- Collect current active medications and bring the bottles in a bag. If the bottles are not available, write the medications down along with the dosages along with the pharmacy name and number. This is valuable information for the paramedics and emergency department staff.
Experiencing a stroke can be frightening. From the onset of stroke symptoms until ongoing stroke rehabilitation, the journey through recovery can be a long process. It may be helpful to know what you can expect if you or a loved one has a stroke.
When you are not sure if you are having a stroke, the safest thing to do is get to the emergency department at a stroke center by activating 911. “Sometimes when people are panic stricken because they or someone they love is sick, they will try to drive to the hospital themselves,” says Karen Pryor, director of the Emergency Department at The University of Tennessee Medical Center. “They think that they cannot wait for the ambulance, and that is a very bad strategy for people with stroke or chest pain. Their condition could get even worse.”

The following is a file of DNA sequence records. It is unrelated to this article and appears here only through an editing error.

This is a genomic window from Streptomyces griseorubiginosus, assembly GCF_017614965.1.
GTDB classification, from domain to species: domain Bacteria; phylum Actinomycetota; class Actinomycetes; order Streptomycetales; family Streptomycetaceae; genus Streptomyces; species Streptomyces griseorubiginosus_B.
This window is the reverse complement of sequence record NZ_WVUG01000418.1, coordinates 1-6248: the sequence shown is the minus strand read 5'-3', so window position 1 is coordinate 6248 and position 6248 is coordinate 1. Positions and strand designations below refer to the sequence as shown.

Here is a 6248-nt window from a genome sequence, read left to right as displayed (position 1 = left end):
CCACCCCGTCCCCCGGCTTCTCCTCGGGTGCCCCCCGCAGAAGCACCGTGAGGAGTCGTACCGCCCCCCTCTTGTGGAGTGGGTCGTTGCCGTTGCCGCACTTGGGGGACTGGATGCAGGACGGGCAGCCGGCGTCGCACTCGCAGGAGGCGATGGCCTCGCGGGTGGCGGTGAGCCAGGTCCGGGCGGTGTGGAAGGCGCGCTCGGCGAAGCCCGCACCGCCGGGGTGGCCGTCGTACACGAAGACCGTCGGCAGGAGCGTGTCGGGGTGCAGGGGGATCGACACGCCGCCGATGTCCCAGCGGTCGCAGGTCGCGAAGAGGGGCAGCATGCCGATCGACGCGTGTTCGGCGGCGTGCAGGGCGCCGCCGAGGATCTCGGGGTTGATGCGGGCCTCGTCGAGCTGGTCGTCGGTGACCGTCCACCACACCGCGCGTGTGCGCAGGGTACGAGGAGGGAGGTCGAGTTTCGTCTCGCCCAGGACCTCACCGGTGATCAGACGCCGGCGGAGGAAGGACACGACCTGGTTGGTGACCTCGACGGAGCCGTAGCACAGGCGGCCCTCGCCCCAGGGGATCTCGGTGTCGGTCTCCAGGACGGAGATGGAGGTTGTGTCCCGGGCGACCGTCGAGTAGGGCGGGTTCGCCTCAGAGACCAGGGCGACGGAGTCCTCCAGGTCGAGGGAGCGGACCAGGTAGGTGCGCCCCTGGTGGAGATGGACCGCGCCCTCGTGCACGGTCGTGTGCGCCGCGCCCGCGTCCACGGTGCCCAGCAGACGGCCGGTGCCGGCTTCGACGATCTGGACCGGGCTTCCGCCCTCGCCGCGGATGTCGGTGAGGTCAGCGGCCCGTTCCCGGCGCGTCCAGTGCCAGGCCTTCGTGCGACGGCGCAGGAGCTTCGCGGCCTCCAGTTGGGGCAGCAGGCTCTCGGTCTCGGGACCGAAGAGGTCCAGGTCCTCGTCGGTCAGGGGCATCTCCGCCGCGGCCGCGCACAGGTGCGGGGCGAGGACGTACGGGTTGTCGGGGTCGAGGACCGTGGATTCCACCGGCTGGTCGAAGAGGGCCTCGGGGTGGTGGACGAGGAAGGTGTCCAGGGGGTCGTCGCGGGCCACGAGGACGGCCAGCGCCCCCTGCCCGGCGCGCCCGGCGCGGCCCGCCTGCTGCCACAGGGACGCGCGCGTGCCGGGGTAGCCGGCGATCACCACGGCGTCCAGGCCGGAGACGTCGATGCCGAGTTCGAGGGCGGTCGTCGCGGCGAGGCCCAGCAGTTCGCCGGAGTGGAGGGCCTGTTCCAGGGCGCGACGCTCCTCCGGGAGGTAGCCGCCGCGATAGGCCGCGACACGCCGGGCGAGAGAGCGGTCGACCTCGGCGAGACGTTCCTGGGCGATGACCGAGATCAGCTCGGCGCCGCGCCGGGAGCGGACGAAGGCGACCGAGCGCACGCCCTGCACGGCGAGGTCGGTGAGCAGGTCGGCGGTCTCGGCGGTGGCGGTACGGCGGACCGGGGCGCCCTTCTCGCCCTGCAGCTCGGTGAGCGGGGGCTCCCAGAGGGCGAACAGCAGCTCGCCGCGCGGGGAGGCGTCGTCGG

Our paramedics and emergency medical technicians are trained to recognize stroke symptoms, you will be rapidly transported to the stroke center, and they will call ahead to alert the stroke team that you are coming. This allows us to be ready to assess and begin treatment. Our team will ask critical questions such as the time the symptoms first started, which symptoms you have experienced, and which medications you are taking. “The time that the patient was last seen without symptoms is a very important piece of information and would need to be told to the paramedics,” says Jennifer Henry, Stroke Director at UT Medical Center.
In the Ambulance
Once you are on the way to the hospital in the ambulance, there are several things our emergency medical personnel will do to expedite your care. You can expect to receive the following:
- Placement on a monitor
- Placement on oxygen
- IV Line, if necessary